# Where is the positive and negative on an antenna?

What I am wondering is how to build an antenna. Upon unscrewing my telescopic antenna from it's base, I see only a metal screw base, nothing more. The F Connector has a positive and negative (or ground) connector, the outside is negative and the pin in the center is positive, but I don't see how to make an antenna like this. Where do the positive and negative connectors lead to if the antenna is basically a metal stick?

• When the antenna receives a signal that it resonates to, then current will flow out of one end and in from the other. It only resonates to AC signal. A good way to think about it is as if you have an AC signal connected to a capacitor, the capacitor end that goes somewhere will push and pull current. Jul 12, 2017 at 23:41
• So would that mean that the ground is just a metal surface, and the positive connection is the antenna? Jul 13, 2017 at 0:41
• We are having trouble accepting your terminology: positive and negative refer to DC, static voltages or currents. Antennas only radiate power where voltages and currents are changing (very rapidly). Jul 13, 2017 at 1:54
• On both ends of the antenna, one end is positive and the other negative, then they switch and the reverse happens Jul 13, 2017 at 5:19

I think you might be getting confused between monopoles and dipoles: -

Look at the left picture above - it is called a dipole and it requires a balanced two wire connection. It produces and receives radio waves but, along the horizontal centre line the electric and magnetic fields are neutral and you could insert a thin horizontal conducting sheet in that plane and the operation of the dipole would be unaffected.

You can even short that conducting sheet to ground and it would still be unaffected. So then we come to the monopole (on the right). It has taken what I have said and drives just one half of the dipole arrangement with respect to earth. Do you see the difference?

A monopole requires one wire connection to the antenna and one wire to ground. The wire to ground can be very tenuous (as per a transistor radio tuned to FM) and that connection relies on the radio's 0 volt capacitance to ground to form that connection. Sounds unfeasible but it's true - do some math on what capacitance is needed and you'll figure it's true.

Take this schematic for an example, there is no positive or negative point on the antenna. Whenever RF arrive and resonate with the antenna, then there will be an AC voltage difference across the antenna which in turn will let current flow forward and backward through the antenna.

In the schematic below that current is connected to a capacitor so only the AC component of the antenna gets amplified.

Another kind of antenna that uses two connection points called a Dipole antenna would look like this:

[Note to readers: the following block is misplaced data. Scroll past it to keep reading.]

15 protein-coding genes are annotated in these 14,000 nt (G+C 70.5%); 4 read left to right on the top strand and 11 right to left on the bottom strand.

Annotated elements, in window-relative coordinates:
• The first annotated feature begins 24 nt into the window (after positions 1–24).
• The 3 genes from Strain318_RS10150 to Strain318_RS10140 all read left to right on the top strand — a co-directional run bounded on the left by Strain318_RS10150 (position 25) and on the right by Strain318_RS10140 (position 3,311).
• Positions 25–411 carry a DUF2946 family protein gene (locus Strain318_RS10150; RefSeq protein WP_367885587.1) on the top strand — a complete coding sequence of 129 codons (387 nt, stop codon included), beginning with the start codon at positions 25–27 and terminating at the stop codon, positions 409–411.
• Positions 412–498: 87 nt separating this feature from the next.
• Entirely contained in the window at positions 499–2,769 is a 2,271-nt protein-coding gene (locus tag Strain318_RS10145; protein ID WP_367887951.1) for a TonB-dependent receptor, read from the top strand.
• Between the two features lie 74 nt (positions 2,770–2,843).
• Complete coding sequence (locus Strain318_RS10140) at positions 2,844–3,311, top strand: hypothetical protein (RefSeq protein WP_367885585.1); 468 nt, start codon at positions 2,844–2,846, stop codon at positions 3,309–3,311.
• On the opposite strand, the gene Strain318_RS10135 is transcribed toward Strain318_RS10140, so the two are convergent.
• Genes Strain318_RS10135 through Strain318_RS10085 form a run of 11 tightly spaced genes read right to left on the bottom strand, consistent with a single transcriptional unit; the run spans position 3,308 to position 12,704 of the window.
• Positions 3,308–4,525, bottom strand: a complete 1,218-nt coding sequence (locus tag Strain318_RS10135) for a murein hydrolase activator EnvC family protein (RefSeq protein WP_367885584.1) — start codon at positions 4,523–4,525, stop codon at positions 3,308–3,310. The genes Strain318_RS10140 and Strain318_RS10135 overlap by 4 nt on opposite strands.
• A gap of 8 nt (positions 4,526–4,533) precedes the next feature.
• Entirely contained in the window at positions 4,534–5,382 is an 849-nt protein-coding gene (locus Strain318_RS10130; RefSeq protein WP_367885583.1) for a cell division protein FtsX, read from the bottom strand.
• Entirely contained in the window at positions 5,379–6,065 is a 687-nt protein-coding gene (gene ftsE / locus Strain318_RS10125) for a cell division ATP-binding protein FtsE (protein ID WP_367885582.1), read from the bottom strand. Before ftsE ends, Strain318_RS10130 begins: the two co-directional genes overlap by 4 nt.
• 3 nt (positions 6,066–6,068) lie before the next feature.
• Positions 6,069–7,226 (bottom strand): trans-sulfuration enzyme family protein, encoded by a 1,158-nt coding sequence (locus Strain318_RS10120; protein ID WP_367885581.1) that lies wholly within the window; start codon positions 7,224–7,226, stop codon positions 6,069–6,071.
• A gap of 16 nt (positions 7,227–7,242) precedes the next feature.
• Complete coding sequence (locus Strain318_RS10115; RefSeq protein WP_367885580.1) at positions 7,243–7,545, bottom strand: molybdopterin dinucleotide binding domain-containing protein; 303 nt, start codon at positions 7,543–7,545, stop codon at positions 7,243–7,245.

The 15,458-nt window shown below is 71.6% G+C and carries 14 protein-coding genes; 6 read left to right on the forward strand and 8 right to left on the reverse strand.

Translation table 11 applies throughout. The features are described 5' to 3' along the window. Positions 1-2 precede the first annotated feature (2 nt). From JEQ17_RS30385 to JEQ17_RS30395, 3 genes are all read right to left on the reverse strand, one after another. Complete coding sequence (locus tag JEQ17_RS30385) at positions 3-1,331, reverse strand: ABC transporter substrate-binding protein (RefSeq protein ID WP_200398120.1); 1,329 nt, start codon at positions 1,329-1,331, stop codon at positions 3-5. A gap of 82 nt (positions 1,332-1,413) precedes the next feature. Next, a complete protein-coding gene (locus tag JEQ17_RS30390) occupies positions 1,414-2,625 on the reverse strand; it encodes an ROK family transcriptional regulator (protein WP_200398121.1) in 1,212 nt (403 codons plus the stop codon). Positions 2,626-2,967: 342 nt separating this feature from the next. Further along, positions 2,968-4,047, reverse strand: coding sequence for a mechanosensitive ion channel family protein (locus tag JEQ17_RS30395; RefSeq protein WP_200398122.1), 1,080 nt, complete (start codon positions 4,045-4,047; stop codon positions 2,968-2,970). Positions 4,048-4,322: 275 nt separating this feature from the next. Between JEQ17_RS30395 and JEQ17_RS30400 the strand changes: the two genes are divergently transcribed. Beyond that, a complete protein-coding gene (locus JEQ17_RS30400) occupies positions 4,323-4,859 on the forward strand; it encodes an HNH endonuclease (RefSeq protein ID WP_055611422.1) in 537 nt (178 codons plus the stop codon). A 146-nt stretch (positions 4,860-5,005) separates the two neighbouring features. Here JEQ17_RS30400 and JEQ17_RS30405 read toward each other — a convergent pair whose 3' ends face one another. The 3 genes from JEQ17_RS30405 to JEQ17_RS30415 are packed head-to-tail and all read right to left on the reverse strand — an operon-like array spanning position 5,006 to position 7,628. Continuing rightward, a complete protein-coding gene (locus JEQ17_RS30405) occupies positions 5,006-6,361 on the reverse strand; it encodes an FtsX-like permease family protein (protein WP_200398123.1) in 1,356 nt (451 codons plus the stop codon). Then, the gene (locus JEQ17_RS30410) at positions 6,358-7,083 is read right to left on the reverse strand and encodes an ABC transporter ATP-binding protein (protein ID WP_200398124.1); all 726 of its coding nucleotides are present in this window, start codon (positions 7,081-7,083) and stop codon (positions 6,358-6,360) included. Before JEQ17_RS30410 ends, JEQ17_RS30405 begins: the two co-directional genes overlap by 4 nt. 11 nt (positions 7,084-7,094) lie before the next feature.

(source: wikimedia.org)

They are probably much easier to understand. And in this animation as well you see an AC current being forced through the center ends. There is no positive nor negative point. If you would flip the antenna horizontally, nothing would change.

The "metal stick" you're talking about works nearly identical to the dipole antenna, only that the RF is polarized 90 degrees. That means that if you have your antenna straight up and send information, then a dipole in the orientation like the animation above won't see it. Ever.

Like these glasses:

I'm looking forward to others with way more knowledge about antennas to correct me.

But the bottom line is this, there is no positive or negative terminal, it's just AC current that you amplify and then read.

• I understand how an antenna receives radio waves, but how would one be assembled? Antenna connectors always have two connections, A twin lead antenna has two wires, hence the term twin lead. An F connector still has two connections, the "negative", the part that screws on, and a "positive", the pin in the center. Telescopic antennas still have two connectors, but it is still just a metal stick. Do both connections lead to a single connection where the stick is mounted? Sorry if you don't understand. Jul 13, 2017 at 2:37
• Woaw. Now I finally understand what you're talking about. Woaw. Okay, so the outer "Housing", the "shielding" is just like in a coax cable. An outer layer connected to ground. That is done so the whole cable doesn't work like an extension of an antenna. But no, not always is there two connections, if the base of the antenna is right next to the circuit then you wouldn't need to shield the line. But the kind of antenna you are talking about is like a coax cable with a straight metal piece connected to the inner wire. That's essentially what you got. Jul 13, 2017 at 2:54
• Jul 13, 2017 at 2:58
• @Daniel Yes, the outer part of the SMA should be connected to ground. Otherwise the characteristic impedance will be wrong, if you don't match the impedance you will get a lot of problems (such as ringing, noise). Jul 12, 2021 at 19:05
• @Daniel I've never worked with this so I'm only going off my gut feeling + academic knowledge. I recommend you to get a second opinion on this. - Yes the same principles applies most likely to that F connector, on the wiki page it says "It has good 75 Ω impedance match for frequencies well over 1 GHz", if you screw that impedance up and/or don't match it at the terminals you'll see a lot of ringing everywhere which will be a source of unnecessary noise (ringing and echoing). The shield should definitely be grounded, otherwise that 75 Ω impedance won't be 75 Ω. Jul 15, 2021 at 20:18